Linda said...

I love reading about your everyday life. I am glad to continue to give us a glimpse in.

maria smith said...

Everyone needs to find their outlet, something that charges their mind and spirit. I love redecorating and green cleaning.

Anonymous said...

I spend about an hour or two writing every morning while the kids play at the local play group. We don't go every day, but especially in the cold and snowy winters, they enjoy getting out of the house, and I really enjoy getting some quiet time to focus my mental energy. The rest of the day, I can't focus on writing at all, but I find my subconscious mind is still working hard. I am more able to be "in the moment" with my brain occupied on that sort of level, and when I sit down to write, the words just flow out. But after that hour or so, I get... stuck. There's nothing left. So I fold up the laptop and go home until the next day - when the words again flow. It's a strange process, but I've learned to accept the fact that I can't force the process. (And when I can't go for a while, let's say there's a long weekend or we're struggling with the flu or bad weather) I get very antsy after a while - as if my brain is telling me to sit down and let all the thoughts out, already! And then I find it harder to concentrate on any household or parenting duties. It's so strange!

Anonymous said...

Also, I still remember that old series you were writing a few years back - about the stay at home niece, or whatnot? I really enjoyed it and wished you had put more posts up. I hope we get to read some more of your writing at some point!

Becca said...

Anna, some would say housekeeping IS creative. Here is an excerpt from a favorite book series of mine, The Fairacre Series:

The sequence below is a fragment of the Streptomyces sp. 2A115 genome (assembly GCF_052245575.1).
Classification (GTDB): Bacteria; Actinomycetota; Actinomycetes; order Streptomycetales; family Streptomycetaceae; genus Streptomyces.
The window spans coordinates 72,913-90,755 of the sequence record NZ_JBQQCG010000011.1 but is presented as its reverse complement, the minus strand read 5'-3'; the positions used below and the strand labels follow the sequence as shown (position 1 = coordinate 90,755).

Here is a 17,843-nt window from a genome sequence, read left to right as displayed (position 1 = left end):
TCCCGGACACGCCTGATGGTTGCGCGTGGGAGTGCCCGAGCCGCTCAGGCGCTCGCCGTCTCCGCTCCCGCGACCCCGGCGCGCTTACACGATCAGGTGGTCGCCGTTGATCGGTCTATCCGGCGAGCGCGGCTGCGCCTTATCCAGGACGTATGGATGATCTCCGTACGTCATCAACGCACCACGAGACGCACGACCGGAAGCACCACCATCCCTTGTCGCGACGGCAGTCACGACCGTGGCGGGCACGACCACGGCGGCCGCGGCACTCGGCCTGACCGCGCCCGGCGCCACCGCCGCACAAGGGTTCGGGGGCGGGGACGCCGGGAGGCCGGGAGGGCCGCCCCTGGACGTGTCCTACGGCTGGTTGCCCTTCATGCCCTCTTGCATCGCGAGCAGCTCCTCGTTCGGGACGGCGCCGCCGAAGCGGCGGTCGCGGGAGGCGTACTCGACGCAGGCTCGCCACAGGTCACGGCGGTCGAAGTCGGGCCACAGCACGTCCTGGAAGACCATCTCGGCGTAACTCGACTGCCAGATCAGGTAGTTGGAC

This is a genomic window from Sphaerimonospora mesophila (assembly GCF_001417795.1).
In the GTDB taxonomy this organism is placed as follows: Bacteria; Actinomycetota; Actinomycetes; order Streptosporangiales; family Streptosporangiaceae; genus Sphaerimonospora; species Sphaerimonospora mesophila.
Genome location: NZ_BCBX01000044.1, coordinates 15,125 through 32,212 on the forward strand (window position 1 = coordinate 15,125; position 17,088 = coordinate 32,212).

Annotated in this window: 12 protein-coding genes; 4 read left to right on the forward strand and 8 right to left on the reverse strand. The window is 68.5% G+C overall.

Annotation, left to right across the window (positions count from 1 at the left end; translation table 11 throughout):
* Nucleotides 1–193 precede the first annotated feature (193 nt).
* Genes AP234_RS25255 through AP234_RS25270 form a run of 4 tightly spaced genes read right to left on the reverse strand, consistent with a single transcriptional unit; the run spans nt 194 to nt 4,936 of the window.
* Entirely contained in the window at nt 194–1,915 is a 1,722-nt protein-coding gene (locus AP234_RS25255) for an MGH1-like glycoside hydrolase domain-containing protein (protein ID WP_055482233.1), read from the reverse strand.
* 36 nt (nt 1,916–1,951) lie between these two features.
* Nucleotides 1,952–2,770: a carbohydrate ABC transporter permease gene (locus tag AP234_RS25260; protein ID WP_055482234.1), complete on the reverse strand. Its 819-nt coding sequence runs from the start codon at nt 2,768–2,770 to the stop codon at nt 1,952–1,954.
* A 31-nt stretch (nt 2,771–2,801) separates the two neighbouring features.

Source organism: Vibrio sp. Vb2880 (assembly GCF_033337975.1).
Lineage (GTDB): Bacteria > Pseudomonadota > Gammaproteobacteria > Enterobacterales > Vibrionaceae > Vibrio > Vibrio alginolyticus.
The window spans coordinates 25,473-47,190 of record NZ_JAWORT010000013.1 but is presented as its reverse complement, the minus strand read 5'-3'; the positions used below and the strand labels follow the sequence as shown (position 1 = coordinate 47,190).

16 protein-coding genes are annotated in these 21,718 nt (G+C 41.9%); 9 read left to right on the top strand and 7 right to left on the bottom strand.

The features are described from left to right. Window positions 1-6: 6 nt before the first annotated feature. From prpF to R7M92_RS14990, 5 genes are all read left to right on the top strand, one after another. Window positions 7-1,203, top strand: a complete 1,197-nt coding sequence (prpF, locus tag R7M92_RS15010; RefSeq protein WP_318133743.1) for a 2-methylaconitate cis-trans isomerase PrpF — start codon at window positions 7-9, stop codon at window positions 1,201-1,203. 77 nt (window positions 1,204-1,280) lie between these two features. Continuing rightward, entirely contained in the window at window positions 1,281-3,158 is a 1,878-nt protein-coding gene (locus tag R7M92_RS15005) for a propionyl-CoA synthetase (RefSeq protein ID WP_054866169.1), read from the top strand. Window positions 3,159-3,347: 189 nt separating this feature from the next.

"Mrs. Willet is small and pale and yet she is ‘always on the go, as she herself will tell you. The fact that she can do so many things, and takes enormous pride in doing them well, is, I think, the secret of this apparently inexhaustible energy. There are so many different activities to engage her, that when she tires of one, there is another to which she can turn and get refreshment. From turning her heavy old mangle in the wash-house, she will come in and sit down and stitch a new skirt. She will prepare a stew, and while it simmers on the hob, filling the little house with its fragrance, she will practice her part in Mr. Annett’s new anthem, ready for the next church festival. And – this perhaps is the most important thing – she sees a satisfying result from her labours. The clothes blow on the line, the skirt is folded and put away in the drawer ready for next Sunday; Mr. Willet will come in ‘sharp-set’ and praise her bubbling stew; and, with any luck, Mr. Annett will congratulate her on her grasp of that difficult passage just before the basses come in.
It is a creative life. There is something worthwhile to show for energy expended which engenders the desire to accomplish more. Small wonder that the Mrs. Willets of this world are happy and deserve to be so."